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The Yoder Case: Religious Freedom, Education, and Parental Rights.

The Yoder Case: Religious Freedom, Education, and Parental Rights. By Shawn Francis Peters. Lawrence, Kans.: University Press of Kansas, 2003. 216 pp. $29.95 cloth, $14.95 paper.

Shawn Francis Peters, with his award-winning Judging Jehovah's. Witnesses: Religious Persecution and the Dawn of the Rights' Revolution (2000), established himself as a church-state scholar of note. This well-written book confirms that status.

Although of narrower scope than the previous book, The Yoder Case examines a case of historical significance, although, lamentably, of recently diminished importance in the Supreme Court's Free Exercise Clause jurisprudence. Peters accurately describes the transition of Wisconsin v. Yoder (1972) from being the clearest application of the "compelling state interest test" articulated in Sherbert v. Verner (1963) to being a mere shadow of itself after the court dismantled that test in Employment Division of Oregon v. Smith (1990).

Peters begins with a brief sketch of the Anabaptist background of the Old Order Amish, particularly their aversion to "the world," and, in the United States, to modernity. Among the signs of that aversion was a refusal to subject their children to formal schooling beyond the eighth grade, in violation of states' compulsory school attendance laws. After having been harassed over that issue in Iowa, a group of Amish moved to New Glarus, Wisconsin, to find cheaper land and, they hoped, more leniency from the state on the school attendance issue. It was not to be. The state insisted on uniform obedience to the attendance laws, and the Amish refused.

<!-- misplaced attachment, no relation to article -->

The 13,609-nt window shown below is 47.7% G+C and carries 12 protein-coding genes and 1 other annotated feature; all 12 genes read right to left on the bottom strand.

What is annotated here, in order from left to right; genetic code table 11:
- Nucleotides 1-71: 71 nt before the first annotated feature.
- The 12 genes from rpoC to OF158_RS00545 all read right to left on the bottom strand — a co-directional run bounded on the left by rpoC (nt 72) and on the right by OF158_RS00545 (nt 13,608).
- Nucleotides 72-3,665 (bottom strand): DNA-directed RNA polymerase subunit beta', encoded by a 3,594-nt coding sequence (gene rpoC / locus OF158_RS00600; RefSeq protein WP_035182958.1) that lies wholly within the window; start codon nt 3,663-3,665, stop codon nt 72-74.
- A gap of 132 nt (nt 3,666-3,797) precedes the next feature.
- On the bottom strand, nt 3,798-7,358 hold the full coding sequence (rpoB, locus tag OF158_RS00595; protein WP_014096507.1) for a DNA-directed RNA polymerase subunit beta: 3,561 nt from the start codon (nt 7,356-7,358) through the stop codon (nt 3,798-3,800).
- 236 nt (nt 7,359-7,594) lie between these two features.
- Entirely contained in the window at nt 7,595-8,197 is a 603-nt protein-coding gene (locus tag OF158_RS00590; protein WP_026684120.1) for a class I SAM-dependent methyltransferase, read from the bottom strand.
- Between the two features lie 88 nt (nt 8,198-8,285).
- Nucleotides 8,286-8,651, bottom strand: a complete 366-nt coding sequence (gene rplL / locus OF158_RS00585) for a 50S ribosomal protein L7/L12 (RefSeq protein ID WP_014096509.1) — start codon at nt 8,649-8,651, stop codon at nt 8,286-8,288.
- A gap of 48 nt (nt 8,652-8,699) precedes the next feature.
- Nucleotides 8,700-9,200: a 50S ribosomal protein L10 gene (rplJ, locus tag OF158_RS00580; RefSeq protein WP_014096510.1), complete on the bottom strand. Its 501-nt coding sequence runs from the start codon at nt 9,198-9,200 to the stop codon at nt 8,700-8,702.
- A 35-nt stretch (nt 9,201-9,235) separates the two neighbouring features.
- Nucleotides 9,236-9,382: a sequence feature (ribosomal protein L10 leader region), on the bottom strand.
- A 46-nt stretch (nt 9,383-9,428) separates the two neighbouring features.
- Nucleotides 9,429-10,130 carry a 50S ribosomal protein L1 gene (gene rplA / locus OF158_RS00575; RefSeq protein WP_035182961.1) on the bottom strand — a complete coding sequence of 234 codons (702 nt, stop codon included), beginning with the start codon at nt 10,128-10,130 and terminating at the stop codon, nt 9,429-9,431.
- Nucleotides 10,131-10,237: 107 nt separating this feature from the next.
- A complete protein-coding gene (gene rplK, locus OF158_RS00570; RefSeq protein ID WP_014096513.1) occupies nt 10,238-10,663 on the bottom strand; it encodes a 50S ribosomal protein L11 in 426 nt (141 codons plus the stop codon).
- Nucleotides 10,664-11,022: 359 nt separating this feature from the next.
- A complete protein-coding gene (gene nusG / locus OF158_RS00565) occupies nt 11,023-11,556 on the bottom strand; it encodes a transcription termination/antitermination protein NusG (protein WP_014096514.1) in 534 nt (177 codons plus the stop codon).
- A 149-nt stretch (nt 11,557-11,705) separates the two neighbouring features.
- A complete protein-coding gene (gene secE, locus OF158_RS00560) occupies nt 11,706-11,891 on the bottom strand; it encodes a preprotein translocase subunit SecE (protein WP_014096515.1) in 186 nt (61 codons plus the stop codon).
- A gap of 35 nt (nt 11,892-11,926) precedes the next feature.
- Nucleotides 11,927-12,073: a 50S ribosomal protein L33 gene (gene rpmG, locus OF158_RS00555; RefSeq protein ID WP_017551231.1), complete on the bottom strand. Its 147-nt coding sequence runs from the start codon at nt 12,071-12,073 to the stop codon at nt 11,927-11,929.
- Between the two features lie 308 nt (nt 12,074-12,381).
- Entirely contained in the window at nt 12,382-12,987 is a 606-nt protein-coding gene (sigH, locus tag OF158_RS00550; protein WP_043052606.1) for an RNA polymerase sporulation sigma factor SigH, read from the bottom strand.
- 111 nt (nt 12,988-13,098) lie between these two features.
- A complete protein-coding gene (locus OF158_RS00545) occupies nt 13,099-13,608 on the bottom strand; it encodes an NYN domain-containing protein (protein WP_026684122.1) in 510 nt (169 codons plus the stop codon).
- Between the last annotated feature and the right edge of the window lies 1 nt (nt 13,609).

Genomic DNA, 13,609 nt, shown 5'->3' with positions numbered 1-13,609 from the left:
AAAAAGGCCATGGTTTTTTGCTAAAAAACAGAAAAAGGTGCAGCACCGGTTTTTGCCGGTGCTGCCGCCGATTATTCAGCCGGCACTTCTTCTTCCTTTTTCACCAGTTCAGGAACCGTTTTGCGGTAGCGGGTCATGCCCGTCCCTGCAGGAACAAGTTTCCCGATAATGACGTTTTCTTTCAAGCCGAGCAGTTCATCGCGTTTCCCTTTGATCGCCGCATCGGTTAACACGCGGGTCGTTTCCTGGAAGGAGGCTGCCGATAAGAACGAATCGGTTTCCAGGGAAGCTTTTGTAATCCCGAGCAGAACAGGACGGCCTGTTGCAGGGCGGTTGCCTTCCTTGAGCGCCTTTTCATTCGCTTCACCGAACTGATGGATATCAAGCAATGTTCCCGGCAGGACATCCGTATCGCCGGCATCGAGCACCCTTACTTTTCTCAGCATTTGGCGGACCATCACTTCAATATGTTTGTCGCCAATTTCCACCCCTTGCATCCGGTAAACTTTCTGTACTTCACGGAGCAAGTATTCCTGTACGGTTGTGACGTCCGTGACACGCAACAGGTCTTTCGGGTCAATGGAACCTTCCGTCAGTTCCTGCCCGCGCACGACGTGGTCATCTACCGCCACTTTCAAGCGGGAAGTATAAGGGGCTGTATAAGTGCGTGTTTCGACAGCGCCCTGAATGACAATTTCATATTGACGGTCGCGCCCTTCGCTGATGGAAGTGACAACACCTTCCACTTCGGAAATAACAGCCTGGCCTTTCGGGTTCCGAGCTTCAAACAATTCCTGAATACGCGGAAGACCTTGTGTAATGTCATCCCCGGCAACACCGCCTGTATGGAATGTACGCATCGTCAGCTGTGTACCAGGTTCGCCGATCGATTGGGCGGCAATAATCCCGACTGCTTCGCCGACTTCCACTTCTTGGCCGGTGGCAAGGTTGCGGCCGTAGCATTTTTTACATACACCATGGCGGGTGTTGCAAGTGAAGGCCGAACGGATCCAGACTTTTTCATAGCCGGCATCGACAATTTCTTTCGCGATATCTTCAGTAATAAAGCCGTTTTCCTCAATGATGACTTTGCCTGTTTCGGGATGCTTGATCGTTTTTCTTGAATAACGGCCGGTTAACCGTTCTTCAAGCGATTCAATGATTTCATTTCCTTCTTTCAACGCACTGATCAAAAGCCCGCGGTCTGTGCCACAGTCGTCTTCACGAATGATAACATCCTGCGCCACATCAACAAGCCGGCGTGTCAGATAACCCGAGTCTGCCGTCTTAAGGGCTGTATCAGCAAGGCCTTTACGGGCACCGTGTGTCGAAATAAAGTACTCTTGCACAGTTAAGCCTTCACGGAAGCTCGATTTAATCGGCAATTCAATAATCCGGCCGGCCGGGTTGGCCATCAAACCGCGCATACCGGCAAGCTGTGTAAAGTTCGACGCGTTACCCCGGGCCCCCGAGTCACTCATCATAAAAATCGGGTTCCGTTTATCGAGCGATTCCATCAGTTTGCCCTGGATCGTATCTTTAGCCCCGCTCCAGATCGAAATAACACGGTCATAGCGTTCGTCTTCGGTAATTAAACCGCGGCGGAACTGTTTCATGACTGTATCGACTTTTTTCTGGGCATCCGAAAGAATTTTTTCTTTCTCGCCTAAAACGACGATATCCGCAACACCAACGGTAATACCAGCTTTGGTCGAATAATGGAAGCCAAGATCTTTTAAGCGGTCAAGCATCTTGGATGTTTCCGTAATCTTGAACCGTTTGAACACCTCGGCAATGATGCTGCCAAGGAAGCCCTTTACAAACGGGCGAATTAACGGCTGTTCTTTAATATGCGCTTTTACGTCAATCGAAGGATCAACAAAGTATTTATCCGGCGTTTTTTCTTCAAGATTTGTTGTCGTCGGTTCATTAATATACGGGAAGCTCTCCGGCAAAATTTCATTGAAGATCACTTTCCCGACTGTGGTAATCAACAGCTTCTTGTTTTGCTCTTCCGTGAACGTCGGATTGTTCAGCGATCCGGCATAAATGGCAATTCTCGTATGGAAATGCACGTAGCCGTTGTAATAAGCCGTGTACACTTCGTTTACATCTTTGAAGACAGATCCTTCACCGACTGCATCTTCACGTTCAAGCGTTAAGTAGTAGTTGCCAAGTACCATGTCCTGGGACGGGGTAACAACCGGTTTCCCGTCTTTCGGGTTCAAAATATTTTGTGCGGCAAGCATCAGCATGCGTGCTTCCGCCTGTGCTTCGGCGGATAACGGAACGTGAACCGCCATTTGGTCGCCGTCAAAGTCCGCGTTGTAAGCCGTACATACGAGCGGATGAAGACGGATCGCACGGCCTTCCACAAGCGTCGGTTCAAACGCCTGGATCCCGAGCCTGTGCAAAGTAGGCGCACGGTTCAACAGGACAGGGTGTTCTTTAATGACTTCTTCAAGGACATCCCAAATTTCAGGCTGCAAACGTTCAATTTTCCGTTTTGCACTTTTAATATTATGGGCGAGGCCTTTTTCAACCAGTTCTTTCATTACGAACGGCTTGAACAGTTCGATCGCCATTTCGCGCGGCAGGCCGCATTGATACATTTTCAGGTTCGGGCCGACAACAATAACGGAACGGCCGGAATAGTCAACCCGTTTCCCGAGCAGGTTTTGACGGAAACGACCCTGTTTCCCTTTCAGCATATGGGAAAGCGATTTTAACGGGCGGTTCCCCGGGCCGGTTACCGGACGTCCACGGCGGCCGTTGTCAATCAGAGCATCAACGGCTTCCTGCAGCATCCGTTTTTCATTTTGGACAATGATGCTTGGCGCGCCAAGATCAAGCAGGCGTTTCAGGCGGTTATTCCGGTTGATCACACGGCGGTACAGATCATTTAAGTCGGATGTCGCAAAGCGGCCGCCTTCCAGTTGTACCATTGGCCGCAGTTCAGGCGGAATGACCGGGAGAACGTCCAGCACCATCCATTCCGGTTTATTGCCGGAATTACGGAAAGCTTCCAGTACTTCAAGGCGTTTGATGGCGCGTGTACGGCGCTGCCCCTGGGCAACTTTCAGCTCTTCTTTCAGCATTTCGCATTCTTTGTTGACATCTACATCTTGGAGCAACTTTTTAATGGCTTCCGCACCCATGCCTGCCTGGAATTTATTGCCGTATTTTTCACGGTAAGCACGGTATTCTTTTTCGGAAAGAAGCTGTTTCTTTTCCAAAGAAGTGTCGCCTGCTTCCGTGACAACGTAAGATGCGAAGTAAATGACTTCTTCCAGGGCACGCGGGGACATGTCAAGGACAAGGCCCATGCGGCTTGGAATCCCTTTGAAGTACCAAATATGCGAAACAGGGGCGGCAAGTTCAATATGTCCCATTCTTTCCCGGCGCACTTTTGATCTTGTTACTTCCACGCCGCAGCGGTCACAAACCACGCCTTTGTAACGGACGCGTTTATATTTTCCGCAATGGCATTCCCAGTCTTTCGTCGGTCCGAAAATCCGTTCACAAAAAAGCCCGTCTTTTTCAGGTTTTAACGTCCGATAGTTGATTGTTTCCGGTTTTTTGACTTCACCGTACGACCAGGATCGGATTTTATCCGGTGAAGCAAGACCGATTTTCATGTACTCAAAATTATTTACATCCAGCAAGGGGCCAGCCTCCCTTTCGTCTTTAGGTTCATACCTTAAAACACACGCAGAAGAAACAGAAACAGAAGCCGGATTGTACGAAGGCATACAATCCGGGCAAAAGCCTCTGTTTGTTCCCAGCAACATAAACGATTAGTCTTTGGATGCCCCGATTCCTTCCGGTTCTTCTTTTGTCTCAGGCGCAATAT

But, as part of their separation from "the world," the Amish were reluctant to initiate legal proceedings to protect their religious freedom. Enter the National Committee for Amish Religious Freedom (NCARF), non-Amish organized to protect the Amish from the state. NCARF engaged lawyer William Ball, who was happy to help, given that the Amish struggle meshed exactly with his own church-state agenda. Ball shepherded the Amish case from the state trial court to the U.S. Supreme Court. Peters's narrative of the progress of the ease is engaging reading; the narrative never drags.

Peters's chapter on the judicial background to Yoder is short on a few details that would have been useful. I attribute that to his attempt to describe some complicated cases as briefly as possible. The book's other problem is the lack of reference notes. That apparently was not Peters's choice. His earlier book is richly documented. The absence of notes here is compensated for somewhat by a chronology of the principals" lives and the litigation history and by a bibliographical essay. Apparently the publisher insisted that notes not be included; they are not found in most of the books in this series, "Landmark Law Cases and American Society."

Even with those slight defects, this is a fine book. It is suitable for use by undergraduates and graduate students in courses on church-state relations, American religious history, American government, or American history.




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Author:Flowers, Ronald B.
Publication:Journal of Church and State
Article Type:Book Review
Date:Jan 1, 2004
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